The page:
Bulker's Crewmembers Force Crew Change By Refusing to Sail

Members of the Contamines' crew on their way home (ITF)

Published Aug 19, 2020 3:47 PM by The Maritime Executive

According to the International Transport Workers' Federation, the crew of the bulker Contamines recently resolved a crew change dilemma aboard their ship by refusing to work, forcing the vessel's ship manager to arrange for a relief crew.

In early July, the ITF learned that at least some of the crewmembers aboard the Contamines were working on expired contracts, and some had been aboard for nearly a year. The Maritime Labour Convention gives seafarers the right to choose repatriation after their contract ends, or they may voluntarily extend their contract up to a maximum of 11 months. Due to the coronavirus shutdown, travel and crew change have become unusually difficult, and hundreds of thousands of seafarers are working beyond their normal contract lengths worldwide, including some who are without a contract. 

In early August, the Contamines was due to pass through the Panama Canal, and ITF saw an opportunity. Other seafarers have been able to repatriate via Panama, and ITF hoped to get the crew off when the vessel arrived, then return them to their families in Ukraine and Russia. 

The ITF’s Latin America coordinator, Juan Villalón, reached out to the ship’s crew. He learned that their contracts had been doubled since they first signed, and many were over the MLC's legal maximum. The crew also told him that the ship’s South Korean owner had promised on a number of occasions to repatriate them. The crew had been growing increasingly frustrated, and they said that some of their salaries were not being paid.

Villalón, who is based in Chile, contacted the ship’s manning agency and requested their side of the story. But after more than a week, there was no response. He sent a second warning and copied in the ITF inspector based in Panama, Luis Fruto. He also asked Fruto to alert the Panamanian Port State Control (PSC) authorites: the alleged MLC violations could be enough to get the ship detained, which could give the crew an opportunity to leave.

Preparing for a "strike"

The manning agency learned of ITF's plans to ask the Panamanian Maritime Authority to detain the ship, and it made contact and asked for ITF’s help to get the crew home. Fruto gave instructions for crew repatriation via Panama, but in the days that followed, the agency allegedly reversed course: there were no flights available out of Panama at the right time, it claimed. Instead, it said that it would do a crew change later at another port. 

According to ITF, the flight information that the manning agency cited was false. “[The company] decided to act in the worst way possible. They blamed, they blustered. But worst of all - they were trying to keep these human beings as slaves aboard their property. I was disgusted,” said Villalón.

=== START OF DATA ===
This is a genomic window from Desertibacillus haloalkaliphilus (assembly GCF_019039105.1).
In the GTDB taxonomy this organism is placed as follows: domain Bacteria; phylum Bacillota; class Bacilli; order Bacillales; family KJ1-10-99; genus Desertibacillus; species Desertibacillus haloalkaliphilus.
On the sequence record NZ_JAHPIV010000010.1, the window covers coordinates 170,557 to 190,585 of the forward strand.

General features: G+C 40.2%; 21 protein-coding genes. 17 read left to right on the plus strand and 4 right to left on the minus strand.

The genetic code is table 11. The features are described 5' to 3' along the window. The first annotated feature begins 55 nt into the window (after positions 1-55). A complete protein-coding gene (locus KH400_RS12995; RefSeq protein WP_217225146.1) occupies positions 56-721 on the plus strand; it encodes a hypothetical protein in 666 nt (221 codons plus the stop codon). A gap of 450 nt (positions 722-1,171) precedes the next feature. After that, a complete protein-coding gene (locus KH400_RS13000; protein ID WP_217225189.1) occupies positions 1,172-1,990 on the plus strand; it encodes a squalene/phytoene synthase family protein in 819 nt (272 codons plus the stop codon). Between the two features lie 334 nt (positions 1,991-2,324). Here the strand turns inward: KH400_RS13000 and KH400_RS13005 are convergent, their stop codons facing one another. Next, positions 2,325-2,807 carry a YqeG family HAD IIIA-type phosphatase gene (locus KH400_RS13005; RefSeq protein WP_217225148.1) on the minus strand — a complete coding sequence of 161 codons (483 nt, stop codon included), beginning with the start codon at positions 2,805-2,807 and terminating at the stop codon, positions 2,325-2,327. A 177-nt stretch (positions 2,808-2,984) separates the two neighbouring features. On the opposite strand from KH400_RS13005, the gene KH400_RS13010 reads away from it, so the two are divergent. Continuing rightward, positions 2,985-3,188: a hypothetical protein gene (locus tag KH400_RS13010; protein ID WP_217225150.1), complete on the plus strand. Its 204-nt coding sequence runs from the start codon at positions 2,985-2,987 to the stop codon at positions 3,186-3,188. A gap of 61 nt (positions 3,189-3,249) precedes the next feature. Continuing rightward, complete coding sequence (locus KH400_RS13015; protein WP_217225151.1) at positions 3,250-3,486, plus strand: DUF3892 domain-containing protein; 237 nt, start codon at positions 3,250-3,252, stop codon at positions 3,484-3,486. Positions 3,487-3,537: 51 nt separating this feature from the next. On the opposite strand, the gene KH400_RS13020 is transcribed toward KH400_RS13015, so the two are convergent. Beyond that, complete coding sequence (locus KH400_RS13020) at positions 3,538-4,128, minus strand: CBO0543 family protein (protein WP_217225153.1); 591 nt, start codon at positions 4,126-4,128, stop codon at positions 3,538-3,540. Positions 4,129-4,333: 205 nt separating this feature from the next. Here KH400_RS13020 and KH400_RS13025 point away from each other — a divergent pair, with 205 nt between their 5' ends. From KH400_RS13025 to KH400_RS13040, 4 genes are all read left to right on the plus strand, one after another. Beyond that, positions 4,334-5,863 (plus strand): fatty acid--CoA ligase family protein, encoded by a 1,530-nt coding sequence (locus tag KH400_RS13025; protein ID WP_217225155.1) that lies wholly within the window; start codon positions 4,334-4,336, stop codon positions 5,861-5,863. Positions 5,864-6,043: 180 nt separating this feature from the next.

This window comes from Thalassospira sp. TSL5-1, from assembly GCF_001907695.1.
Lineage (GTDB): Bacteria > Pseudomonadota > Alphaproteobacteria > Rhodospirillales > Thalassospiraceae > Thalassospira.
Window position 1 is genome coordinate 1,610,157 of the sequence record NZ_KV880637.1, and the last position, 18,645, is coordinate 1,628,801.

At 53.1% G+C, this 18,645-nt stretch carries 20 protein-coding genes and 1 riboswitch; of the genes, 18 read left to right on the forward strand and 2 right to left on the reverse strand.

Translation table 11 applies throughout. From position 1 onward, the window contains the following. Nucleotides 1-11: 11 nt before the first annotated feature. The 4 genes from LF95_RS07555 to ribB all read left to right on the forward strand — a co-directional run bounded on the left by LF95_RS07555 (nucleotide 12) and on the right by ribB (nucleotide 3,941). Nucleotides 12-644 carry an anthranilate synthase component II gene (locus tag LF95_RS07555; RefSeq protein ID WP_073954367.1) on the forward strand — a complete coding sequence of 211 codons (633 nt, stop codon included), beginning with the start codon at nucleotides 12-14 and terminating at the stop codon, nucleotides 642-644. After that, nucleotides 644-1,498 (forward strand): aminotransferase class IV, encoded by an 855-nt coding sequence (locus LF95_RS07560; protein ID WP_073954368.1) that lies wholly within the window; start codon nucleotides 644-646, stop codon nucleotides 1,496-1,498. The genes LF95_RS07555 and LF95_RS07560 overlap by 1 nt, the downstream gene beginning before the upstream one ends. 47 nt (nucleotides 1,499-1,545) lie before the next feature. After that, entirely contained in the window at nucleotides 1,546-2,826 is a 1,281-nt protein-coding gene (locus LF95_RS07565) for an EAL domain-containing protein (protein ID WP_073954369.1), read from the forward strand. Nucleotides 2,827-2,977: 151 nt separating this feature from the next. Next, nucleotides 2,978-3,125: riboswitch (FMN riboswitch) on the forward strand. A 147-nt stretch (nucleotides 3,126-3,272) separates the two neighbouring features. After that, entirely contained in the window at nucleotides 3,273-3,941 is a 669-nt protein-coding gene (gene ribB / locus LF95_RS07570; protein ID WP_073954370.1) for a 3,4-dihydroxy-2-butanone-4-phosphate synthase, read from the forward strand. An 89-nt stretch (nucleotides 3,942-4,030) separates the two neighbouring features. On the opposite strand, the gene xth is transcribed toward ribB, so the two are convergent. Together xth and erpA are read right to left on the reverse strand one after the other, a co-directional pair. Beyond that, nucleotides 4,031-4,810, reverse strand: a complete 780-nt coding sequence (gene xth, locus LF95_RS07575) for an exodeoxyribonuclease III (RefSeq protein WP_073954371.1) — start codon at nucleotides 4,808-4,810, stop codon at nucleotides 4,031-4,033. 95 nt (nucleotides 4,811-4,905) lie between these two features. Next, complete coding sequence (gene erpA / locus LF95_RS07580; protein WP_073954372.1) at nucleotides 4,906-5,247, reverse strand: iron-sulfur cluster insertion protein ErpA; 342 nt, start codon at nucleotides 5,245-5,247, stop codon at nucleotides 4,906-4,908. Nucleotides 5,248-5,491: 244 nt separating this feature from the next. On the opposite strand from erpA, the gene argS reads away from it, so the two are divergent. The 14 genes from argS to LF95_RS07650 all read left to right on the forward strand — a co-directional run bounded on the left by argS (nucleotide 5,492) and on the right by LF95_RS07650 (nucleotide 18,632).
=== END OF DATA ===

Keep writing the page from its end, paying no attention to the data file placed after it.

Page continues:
As a precautionary measure, Villalón asked the crew if they were willing to stop working if it should prove impossible to reach an agreement with the manning agency. 

Downing tools

On July 24, the Contamines' crew told the ship's managers that they were going to stop working upon arrival to Panama. Within a few days, the company reacted and said they were working out flight options. 

On July 31, the bulker arrived, and the Panamanian PSC and ITF Inspector Fruto were waiting for the vessel, along with an inspector from the ship's open-registry flag state. The flag state inspector pressured the crew to stay on board and wait until Bermuda, according to ITF, but the crew declined. 

The next day, the Panamanian Maritime Authority arrested the ship until crew repatriation could be accomplished. 

Within 10 days, the manning agency arranged for a relief crew and repatriated all of the outgoing crewmembers. The Contamines then transited the canal and sailed onward to her destination in Canada, with three labor-related deficiencies added to her PSC inspection record.

“The crew point blank said they will not accept this. They will not take any more lies from the company and its friends,” said Fruto. “This is an important example to other seafarers – if you stand up for yourself, we will stand with you.”

ITF reports that thousands of seafarers have been contacting their union and asking about how they can get off their vessel, and many are refusing to renew their contracts. However, ITF says that its inspectors can only help when seafarers actively ask for repatriation - something that many are afraid to do out of fear of retaliation or loss of future employment. 

Update: On August 25, Contamines' ship management firm denied ITF's allegations, asserting that it had been trying to carry out a crew change. 

"Our company attempted in good faith to make crew changes, but circumstances were prohibitive due to the COVID-19 pandemic related travel and other restrictions," the firm said in a statement released August 25. "At all times we have acted within the spirit and letter of the ILO’s 'Information Note on Maritime Labour Issues and Coronavirus (COVID-19)' Revised version 2.0, dated 10-July-2020, which states that 'a pragmatic approach is needed to enable seafarers to remain on board for a reasonable period beyond their scheduled tours of duty' . . . We submit that the strike orchestrated by the crew members was unlawful according to the ship registry's law, for reasons including lack of timely 30 day notice, against the better interest of all parties involved."